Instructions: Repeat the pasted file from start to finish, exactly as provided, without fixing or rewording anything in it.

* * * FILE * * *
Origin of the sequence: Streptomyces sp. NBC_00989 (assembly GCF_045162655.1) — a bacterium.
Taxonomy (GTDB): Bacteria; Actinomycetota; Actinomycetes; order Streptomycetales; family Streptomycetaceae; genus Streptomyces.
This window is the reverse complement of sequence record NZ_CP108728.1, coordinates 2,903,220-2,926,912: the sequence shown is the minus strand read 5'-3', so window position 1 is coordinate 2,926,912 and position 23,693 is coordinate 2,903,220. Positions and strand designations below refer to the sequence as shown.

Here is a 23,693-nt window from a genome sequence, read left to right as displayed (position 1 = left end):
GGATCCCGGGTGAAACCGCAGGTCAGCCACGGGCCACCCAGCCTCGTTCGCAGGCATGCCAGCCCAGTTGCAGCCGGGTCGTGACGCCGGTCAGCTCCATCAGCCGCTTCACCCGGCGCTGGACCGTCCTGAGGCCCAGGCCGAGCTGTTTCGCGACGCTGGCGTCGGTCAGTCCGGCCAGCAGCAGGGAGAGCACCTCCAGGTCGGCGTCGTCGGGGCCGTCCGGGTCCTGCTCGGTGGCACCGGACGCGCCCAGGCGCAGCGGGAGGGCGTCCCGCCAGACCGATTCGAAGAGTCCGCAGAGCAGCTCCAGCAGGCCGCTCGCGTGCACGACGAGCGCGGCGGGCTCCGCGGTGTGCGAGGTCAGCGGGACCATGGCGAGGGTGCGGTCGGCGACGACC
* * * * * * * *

Origin of the sequence: Streptomyces sp. NBC_00989 (assembly GCF_045162655.1) — a bacterium.
Taxonomy (GTDB): Bacteria; Actinomycetota; Actinomycetes; order Streptomycetales; family Streptomycetaceae; genus Streptomyces.
This window is the reverse complement of sequence record NZ_CP108728.1, coordinates 2,903,220-2,926,912: the sequence shown is the minus strand read 5'-3', so window position 1 is coordinate 2,926,912 and position 23,693 is coordinate 2,903,220. Positions and strand designations below refer to the sequence as shown.

Here is a 23,693-nt window from a genome sequence, read left to right as displayed (position 1 = left end):
GGATCCCGGGTGAAACCGCAGGTCAGCCACGGGCCACCCAGCCTCGTTCGCAGGCATGCCAGCCCAGTTGCAGCCGGGTCGTGACGCCGGTCAGCTCCATCAGCCGCTTCACCCGGCGCTGGACCGTCCTGAGGCCCAGGCCGAGCTGTTTCGCGACGCTGGCGTCGGTCAGTCCGGCCAGCAGCAGGGAGAGCACCTCCAGGTCGGCGTCGTCGGGGCCGTCCGGGTCCTGCTCGGTGGCACCGGACGCGCCCAGGCGCAGCGGGAGGGCGTCCCGCCAGACCGATTCGAAGAGTCCGCAGAGCAGCTCCAGCAGGCCGCTCGCGTGCACGACGAGCGCGGCGGGCTCCGCGGTGTGCGAGGTCAGCGGGACCATGGCGAGGGTGCGGTCGGCGACGACC